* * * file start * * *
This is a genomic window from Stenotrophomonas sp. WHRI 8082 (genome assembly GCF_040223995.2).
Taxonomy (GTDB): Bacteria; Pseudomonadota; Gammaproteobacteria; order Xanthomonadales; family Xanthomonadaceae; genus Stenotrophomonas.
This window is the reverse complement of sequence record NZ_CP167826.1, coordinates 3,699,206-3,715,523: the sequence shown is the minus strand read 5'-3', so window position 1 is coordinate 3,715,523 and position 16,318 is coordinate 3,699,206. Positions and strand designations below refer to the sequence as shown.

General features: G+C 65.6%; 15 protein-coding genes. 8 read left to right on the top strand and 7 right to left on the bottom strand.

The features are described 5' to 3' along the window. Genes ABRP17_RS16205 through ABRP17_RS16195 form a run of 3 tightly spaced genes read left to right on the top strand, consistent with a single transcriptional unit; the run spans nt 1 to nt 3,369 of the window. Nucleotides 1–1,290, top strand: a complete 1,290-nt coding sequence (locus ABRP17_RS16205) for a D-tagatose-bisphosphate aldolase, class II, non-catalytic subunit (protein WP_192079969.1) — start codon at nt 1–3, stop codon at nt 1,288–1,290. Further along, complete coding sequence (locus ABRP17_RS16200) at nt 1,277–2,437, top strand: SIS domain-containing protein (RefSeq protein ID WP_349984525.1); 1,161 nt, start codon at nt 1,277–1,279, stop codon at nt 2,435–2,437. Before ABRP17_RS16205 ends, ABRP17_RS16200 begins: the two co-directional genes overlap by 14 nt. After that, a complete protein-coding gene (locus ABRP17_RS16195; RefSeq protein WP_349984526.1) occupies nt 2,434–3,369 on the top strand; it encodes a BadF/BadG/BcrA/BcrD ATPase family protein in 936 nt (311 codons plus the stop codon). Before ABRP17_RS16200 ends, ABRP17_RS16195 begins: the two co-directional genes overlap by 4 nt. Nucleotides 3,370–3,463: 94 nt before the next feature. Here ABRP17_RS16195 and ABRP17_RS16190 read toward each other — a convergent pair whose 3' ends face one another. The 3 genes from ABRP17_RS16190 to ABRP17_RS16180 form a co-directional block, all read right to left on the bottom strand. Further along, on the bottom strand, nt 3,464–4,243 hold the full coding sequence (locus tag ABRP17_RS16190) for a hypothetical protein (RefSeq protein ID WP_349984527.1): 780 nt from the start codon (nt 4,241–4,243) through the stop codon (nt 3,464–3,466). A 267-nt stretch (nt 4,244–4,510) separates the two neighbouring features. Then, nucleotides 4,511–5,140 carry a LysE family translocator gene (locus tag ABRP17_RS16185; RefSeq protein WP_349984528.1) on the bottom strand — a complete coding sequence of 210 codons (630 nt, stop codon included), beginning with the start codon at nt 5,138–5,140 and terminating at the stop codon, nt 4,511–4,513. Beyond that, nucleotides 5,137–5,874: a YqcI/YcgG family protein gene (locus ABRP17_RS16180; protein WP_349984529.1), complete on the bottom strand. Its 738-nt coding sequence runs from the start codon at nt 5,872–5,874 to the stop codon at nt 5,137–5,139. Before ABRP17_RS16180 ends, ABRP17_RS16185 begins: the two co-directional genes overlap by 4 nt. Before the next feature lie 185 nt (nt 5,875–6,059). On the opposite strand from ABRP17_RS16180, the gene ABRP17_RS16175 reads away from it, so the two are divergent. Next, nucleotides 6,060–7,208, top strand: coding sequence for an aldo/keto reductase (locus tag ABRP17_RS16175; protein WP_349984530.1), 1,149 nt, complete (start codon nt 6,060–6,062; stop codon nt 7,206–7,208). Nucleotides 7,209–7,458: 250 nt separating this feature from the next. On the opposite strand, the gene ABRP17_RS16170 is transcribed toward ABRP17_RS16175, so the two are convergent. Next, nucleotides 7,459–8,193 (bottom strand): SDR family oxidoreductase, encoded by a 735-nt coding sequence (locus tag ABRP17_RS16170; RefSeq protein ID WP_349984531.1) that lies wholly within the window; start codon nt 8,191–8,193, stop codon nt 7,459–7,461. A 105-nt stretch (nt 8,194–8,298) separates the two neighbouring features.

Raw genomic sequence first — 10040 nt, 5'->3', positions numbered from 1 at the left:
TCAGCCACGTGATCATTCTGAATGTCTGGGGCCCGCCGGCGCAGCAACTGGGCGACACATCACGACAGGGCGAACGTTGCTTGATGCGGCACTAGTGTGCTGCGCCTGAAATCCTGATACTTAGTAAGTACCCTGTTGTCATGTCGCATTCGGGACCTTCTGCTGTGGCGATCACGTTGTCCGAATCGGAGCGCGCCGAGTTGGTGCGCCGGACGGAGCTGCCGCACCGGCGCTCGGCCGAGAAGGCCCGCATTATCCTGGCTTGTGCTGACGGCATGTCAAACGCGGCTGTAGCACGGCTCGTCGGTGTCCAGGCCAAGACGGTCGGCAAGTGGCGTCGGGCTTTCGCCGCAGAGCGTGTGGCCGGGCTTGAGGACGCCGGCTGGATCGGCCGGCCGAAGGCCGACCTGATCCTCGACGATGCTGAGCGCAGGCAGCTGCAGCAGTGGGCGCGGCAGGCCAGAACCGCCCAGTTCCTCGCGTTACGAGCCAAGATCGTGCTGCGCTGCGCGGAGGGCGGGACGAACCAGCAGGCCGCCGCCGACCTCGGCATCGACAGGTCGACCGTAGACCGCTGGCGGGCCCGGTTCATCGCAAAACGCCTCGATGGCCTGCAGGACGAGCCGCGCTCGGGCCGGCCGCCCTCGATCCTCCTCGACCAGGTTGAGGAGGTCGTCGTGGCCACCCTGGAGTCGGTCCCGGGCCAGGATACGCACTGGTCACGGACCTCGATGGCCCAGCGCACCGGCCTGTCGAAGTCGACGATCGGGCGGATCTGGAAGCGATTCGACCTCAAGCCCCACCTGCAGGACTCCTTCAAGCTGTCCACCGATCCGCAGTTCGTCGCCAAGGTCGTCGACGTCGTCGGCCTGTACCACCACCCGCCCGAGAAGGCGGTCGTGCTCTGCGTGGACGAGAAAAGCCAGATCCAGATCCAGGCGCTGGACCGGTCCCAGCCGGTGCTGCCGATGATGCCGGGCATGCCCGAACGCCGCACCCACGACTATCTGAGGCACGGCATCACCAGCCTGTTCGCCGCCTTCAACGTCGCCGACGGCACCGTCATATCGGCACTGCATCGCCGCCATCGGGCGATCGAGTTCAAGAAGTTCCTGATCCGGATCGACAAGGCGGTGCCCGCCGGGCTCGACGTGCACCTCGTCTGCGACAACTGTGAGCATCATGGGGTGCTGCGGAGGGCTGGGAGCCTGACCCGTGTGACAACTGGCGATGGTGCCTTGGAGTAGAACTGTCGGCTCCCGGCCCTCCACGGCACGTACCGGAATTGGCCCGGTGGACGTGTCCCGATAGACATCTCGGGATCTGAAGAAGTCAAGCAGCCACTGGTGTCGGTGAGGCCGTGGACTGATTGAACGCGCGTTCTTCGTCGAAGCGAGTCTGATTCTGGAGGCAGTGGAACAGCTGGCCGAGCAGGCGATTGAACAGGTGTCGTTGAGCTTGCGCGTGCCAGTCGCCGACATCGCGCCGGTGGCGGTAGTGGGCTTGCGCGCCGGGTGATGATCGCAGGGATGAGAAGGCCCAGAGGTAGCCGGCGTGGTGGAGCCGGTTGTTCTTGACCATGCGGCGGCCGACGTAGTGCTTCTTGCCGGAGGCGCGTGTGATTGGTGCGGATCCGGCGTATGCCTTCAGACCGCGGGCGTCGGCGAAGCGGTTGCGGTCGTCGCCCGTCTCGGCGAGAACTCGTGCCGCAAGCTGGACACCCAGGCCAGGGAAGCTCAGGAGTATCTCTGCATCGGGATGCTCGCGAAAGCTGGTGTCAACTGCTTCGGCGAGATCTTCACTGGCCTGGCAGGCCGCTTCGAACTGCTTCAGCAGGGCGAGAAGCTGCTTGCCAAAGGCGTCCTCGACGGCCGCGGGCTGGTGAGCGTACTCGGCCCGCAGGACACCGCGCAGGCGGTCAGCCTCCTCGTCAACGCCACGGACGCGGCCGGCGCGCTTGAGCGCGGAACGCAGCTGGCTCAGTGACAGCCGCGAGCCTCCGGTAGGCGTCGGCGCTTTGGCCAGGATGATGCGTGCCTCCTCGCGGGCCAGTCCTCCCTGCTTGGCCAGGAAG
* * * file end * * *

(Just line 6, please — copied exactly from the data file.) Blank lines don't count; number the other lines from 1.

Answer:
Raw genomic sequence first — 10040 nt, 5'->3', positions numbered from 1 at the left: